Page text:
Japan’s toolkit to combat sharp yen declines

News Room

By Leika Kihara

TOKYO (Reuters) -Japanese authorities are facing renewed pressure to combat the yen’s fresh declines driven by market expectations that the Bank of Japan will keep interest rates ultra-low, even as other central banks tighten monetary policy to curb inflation.

Here are possible steps the government and the central bank could take to tackle further yen weakness, which gives exports a boost but hurts households and retailers by inflating already rising import costs for fuel and food.


Japanese authorities began jawboning markets this week, describing recent yen falls as “sharp and one-sided”. Top currency diplomat Masato Kanda also said he would not rule out any options, when asked if intervention could become a possibility.

If the pace of yen declines accelerates, authorities may escalate their warnings to promise “decisive action” against speculative moves.

Such remarks, aired prior to Japan’s previous yen-buying intervention last year, would signal that Tokyo was edging closer to directly intervening in the currency market.


Tokyo made rare forays into the currency market to prop up the yen in September and October last year to stem a plunge in the currency that eventually hit a 32-year low of 151.94 to the dollar.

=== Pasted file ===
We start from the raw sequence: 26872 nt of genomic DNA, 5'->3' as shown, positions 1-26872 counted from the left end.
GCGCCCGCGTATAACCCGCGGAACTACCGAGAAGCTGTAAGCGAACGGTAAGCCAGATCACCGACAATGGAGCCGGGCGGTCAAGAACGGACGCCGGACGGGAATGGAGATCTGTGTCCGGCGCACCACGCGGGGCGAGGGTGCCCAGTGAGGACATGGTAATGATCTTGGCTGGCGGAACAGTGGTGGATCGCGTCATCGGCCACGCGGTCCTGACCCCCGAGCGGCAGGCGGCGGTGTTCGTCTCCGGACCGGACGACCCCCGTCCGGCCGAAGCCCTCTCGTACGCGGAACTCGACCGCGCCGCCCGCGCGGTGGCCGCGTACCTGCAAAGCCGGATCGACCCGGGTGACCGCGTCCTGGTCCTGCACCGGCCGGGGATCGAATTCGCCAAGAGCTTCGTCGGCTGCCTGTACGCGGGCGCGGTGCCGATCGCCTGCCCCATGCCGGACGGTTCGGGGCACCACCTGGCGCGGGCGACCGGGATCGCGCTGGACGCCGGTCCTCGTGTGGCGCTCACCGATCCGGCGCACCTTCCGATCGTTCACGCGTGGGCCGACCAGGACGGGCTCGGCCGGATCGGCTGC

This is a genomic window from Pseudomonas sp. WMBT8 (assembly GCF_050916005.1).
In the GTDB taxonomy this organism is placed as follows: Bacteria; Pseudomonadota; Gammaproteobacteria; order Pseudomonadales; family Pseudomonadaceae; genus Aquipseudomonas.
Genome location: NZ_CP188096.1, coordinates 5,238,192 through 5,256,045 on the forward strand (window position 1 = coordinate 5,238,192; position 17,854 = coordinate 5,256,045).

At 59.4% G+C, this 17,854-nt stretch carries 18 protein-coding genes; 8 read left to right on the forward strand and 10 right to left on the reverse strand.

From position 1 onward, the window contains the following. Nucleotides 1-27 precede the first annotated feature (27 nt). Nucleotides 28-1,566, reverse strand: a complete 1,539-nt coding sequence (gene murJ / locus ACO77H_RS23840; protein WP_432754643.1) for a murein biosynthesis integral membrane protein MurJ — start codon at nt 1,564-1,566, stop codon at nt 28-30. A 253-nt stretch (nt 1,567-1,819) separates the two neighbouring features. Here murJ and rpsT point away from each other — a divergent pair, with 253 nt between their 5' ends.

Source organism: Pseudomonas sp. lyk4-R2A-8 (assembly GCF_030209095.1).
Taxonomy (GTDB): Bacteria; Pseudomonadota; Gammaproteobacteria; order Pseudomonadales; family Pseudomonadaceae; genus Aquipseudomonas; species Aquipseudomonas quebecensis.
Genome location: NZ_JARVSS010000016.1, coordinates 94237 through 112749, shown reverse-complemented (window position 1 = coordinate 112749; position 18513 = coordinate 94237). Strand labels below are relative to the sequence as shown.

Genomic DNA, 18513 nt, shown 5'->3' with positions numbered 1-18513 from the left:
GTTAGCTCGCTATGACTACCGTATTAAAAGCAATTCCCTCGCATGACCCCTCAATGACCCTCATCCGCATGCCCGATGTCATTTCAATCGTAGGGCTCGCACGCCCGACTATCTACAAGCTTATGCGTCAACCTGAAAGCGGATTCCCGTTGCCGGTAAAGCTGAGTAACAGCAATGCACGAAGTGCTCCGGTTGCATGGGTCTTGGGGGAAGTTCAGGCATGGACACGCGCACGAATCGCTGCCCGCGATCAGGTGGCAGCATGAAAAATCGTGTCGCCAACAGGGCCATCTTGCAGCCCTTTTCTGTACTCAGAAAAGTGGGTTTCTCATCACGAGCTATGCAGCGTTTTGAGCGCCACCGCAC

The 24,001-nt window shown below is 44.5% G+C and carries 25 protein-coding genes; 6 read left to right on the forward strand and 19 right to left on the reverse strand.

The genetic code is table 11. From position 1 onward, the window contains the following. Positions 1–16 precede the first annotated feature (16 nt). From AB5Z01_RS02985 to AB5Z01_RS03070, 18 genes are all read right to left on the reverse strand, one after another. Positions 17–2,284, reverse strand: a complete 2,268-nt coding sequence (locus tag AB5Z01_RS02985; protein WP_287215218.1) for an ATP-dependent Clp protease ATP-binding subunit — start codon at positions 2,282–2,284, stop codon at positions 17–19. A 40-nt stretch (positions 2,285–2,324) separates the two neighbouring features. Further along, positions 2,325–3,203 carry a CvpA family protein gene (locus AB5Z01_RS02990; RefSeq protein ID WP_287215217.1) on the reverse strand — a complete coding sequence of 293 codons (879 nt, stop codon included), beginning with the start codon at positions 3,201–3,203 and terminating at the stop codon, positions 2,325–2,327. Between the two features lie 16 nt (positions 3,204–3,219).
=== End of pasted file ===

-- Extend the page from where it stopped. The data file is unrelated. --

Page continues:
While the yen is still well off that low, many market players see 145 as Tokyo’s line-in-the-sand which, if breached, could trigger another round of intervention. The dollar/yen stood around 143.60 in Asia on Tuesday.

Authorities have said the speed of yen moves, rather than levels, were key to deciding whether to step into the market. This means the chance of intervention will rise if the yen’s declines are rapid and viewed as driven mostly by speculative trading.

But yen-buying intervention would be costly as authorities must tap Japan’s foreign reserves for dollars to sell.

Tokyo would also need consent from other major economies, particularly the United States, to ensure the scale of intervention is sufficient to turn the tide.


The Bank of Japan (BOJ) has vowed to keep interest rates ultra-low to support the economy, even as inflation exceeded its 2% target for more than a year.

The dovish stance is partly driving the yen’s fall, as markets focus on the divergence between Japan and U.S. and European central banks, which have hiked rates aggressively.

Some market players speculate the BOJ may allow interest rates to rise, such as by raising an implicit 0.5% cap on its 10-year bond yield target, as early as July.

But BOJ policymakers are cautious of taking such steps too soon, given uncertainty on whether wages will keep rising, and the risk of a deeper global economic slump hitting Japan’s fragile, export-reliant recovery.

The BOJ also has no intention of using monetary policy tools to directly curb yen declines – a move that could be interpreted as currency manipulation and would go beyond its remit.

That means the BOJ will consider tweaking its yield control policy only if inflation rises for longer than expected, and prods firms to raise wages and prices on a sustained basis.

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